Read more in: Designs, Tricks, and Schemes
Posted by on July 4, 2014 at 7:16 am

Open Garden Day Chez Moi

Last Saturday it suddenly occurred to me that after weeks of moving plants around and the construction of a privacy screen, my garden was finally looking good. And it would stay that way through July 4, when a slew of old friends would be gathering for our yearly reunion. Plus,...

Read more in: Real Gardens
Posted by on July 3, 2014 at 10:50 am

Garden as Process

Is a particular plant a weed? Is a garden a work of art? And who gets to decide? If you’ve read our recent rantings, you’ve likely noticed these questions do not have simple answers. The answers vary, depending on the gardener. Many gardeners (like me) learn their land slowly....

Read more in: But is it Art?, Everybody's a Critic, Real Gardens
Posted by on July 2, 2014 at 3:09 am

Man vs. tree

Why do people hate and fear trees?  It seems incredible, but there’s plenty of anecdotal evidence to support such a bizarre conclusion. During a recent afternoon at my regular salon, the owner told me about an encounter with a neighbor. She has a large elm tree in the back...

Read more in: Feed Me, It's the Plants, Darling, Real Gardens
Posted by on June 30, 2014 at 8:00 am

What’s a weed? And is Spiderwort one?

How does a plant that arrives in your garden like a weed earn the right to not be weeded out?  I ruminated on this the other day when a neighbor asked me to identify a new plant in her garden that had arrived without her help. I told her...

Read more in: It's the Plants, Darling
Posted by on June 27, 2014 at 9:51 am

They asked for it!

A few weeks ago, the Ranters were asked by’s Money publication to supply a list of good and bad ways to spend money in the garden. I’ll be honest; I usually hate this kind of crap. However, this time, the writer, Brad Tuttle, did a fantastic job. He...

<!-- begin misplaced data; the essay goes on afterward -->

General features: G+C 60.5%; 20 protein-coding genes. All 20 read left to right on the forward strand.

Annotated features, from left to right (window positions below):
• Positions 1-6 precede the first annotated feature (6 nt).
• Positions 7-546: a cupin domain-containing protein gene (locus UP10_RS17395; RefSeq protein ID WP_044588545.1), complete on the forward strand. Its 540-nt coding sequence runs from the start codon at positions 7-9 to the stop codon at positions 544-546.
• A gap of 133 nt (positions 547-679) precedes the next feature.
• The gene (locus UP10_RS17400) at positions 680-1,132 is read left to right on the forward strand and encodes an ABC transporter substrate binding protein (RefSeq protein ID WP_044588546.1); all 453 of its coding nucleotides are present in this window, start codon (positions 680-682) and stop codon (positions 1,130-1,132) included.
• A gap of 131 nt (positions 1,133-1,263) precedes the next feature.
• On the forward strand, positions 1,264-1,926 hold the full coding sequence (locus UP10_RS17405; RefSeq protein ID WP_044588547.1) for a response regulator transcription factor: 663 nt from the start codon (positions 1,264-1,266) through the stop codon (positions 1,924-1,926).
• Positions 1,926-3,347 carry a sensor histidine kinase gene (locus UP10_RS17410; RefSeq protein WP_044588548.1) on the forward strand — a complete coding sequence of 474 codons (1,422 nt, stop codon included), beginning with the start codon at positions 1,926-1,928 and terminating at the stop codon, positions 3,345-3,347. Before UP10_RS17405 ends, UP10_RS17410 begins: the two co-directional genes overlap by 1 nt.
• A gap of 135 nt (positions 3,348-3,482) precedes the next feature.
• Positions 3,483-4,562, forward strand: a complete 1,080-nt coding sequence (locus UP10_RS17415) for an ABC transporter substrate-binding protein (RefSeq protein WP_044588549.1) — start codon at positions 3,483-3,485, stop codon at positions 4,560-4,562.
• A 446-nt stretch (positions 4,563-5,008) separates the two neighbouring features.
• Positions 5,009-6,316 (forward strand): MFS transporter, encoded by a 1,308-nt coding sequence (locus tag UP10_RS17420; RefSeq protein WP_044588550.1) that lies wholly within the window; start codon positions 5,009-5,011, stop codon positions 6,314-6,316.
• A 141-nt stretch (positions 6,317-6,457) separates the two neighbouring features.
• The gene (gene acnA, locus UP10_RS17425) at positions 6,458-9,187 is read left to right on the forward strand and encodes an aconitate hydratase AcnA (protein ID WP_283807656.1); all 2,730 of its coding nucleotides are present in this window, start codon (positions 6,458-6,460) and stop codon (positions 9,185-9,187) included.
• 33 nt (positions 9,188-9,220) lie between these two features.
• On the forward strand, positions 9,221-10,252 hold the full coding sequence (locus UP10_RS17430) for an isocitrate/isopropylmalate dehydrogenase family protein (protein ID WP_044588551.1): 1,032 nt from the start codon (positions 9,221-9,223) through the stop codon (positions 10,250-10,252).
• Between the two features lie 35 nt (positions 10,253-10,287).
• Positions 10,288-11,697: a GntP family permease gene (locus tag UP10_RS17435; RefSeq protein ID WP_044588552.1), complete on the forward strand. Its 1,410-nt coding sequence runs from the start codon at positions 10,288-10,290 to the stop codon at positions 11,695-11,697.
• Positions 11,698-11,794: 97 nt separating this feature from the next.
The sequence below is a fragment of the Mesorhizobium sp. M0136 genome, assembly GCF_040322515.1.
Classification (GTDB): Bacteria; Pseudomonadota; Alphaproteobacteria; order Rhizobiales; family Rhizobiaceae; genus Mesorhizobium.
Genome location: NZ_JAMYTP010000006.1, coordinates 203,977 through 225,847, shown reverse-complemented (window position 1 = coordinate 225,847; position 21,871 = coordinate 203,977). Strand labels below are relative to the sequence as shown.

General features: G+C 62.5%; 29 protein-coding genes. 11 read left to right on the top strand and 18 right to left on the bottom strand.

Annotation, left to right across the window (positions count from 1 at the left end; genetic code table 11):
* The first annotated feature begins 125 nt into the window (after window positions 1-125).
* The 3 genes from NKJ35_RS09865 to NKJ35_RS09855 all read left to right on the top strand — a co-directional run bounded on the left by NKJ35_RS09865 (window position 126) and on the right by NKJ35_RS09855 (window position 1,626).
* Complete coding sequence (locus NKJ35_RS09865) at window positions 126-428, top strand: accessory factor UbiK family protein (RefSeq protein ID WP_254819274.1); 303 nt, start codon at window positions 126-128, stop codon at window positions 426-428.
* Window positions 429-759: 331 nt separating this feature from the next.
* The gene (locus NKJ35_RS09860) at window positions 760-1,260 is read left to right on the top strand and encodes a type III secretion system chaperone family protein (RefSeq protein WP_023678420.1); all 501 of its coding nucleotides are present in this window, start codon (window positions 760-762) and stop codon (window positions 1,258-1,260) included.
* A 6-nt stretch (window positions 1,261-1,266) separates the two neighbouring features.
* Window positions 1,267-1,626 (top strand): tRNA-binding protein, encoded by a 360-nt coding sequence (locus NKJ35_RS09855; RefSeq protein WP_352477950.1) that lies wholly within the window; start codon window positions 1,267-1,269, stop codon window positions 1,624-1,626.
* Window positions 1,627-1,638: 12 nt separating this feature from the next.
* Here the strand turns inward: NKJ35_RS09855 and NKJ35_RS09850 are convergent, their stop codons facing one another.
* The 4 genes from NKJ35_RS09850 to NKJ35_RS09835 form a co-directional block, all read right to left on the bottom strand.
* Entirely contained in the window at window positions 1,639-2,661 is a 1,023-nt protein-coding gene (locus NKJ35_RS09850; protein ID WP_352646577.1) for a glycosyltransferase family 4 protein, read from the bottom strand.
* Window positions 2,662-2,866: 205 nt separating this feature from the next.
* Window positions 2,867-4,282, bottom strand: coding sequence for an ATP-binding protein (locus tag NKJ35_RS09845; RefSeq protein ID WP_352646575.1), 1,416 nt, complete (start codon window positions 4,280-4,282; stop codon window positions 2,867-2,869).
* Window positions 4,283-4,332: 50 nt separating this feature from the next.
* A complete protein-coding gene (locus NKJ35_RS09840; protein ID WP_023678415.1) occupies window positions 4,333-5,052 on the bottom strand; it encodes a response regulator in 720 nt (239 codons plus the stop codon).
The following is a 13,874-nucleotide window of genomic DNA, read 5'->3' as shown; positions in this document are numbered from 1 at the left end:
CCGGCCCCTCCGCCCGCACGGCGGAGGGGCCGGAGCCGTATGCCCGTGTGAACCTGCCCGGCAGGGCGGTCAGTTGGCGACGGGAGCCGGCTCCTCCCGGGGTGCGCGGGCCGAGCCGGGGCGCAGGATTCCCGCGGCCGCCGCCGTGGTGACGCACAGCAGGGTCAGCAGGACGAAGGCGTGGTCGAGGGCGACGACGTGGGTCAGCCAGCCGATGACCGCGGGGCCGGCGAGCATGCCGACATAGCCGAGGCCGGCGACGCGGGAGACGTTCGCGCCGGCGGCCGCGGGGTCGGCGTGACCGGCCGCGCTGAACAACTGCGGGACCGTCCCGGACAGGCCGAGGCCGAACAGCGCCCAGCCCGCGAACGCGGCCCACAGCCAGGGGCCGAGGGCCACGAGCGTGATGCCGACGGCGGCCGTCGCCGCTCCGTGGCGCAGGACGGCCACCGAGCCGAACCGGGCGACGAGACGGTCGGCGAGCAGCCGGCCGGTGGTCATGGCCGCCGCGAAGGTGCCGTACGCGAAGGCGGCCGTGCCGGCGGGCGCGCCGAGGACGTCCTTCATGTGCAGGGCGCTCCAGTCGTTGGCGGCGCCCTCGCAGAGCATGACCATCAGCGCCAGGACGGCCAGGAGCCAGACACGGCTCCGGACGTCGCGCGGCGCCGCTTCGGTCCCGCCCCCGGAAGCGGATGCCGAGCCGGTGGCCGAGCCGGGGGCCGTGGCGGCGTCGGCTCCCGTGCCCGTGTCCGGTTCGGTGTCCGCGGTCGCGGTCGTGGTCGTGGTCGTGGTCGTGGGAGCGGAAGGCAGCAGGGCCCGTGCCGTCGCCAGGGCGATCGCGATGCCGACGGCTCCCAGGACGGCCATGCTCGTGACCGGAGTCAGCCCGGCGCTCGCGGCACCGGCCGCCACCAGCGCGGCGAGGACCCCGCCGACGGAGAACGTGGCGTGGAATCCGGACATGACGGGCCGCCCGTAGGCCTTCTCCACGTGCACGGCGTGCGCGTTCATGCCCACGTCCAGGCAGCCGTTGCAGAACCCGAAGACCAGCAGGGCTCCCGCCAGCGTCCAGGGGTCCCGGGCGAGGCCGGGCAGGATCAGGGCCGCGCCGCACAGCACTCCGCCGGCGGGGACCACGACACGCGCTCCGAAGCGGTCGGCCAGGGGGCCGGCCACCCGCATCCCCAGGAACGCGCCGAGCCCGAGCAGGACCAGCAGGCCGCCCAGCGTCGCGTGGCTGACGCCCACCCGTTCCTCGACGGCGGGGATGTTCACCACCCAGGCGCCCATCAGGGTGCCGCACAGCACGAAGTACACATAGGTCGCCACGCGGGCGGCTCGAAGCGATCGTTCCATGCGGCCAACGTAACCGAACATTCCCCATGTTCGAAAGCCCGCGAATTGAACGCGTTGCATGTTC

Read more in: Everybody's a Critic, Who's Ranting About Us
Posted by on June 26, 2014 at 8:00 am

The Kindness of Strangers or Tend To Your Own Garden, Interloper!

  Gardening in public can be so interesting. I have grown most of my food in my hellstrip for about 5 – 6 years now, since my backyard is the domain of an Evil Gopher Warrior King and my front yard has grown too shady for most edibles to...

Read more in: Uncategorized
Posted by on June 25, 2014 at 10:26 am

It’s June and the subject is roses

Roses have to earn their keep in my urban garden, just like every other plant I have. Space is at a premium, so I need there to be at least two months of floral and foliar interest from any given plant and prefer more if possible. But my requirements...

Read more in: It's the Plants, Darling
Posted by on June 23, 2014 at 9:02 am

From Organic-Only to Big-Picture Sustainability

I recommend a fascinating article in Wednesday’s Food Section of the Washington Post this week: “Organic standards fight over synthetics  shows there’s room for a third system,” starting with the news that proposed broadening of organic standards brought out the protesters at a recent meeting, and the police had to...

Read more in: Eat This, Science Says
Posted by on June 20, 2014 at 11:03 am

The enigma of Olmsted

Home tomorrow night? You can catch the newest documentary on Frederick Law Olmsted on PBS. Entitled Frederick Law Olmsted: Designing America, this is a basic overview of the seminal landscape architect’s career, starting with Central Park and ending with his final projects in Massachusetts and North Carolina. We’ve discussed...

Read more in: Everybody's a Critic, I Don't Have a Garden, but I Watch One on TV, Unusually Clever People
Posted by on June 19, 2014 at 8:00 am

Praising Our Public Gardens: A Video Tribute to Idaho Botanical Garden

The American Public Gardens Association (APGA) holds its annual conference in Denver next week. The theme is Everyday Magic: The Transformative Nature of Public Gardens. With tracks on education, leadership, art, horticulture, and more, the program schedule underlines just how hard public gardens work to lure visitors and to...

Read more in: Public Gardens
Posted by on June 18, 2014 at 9:29 am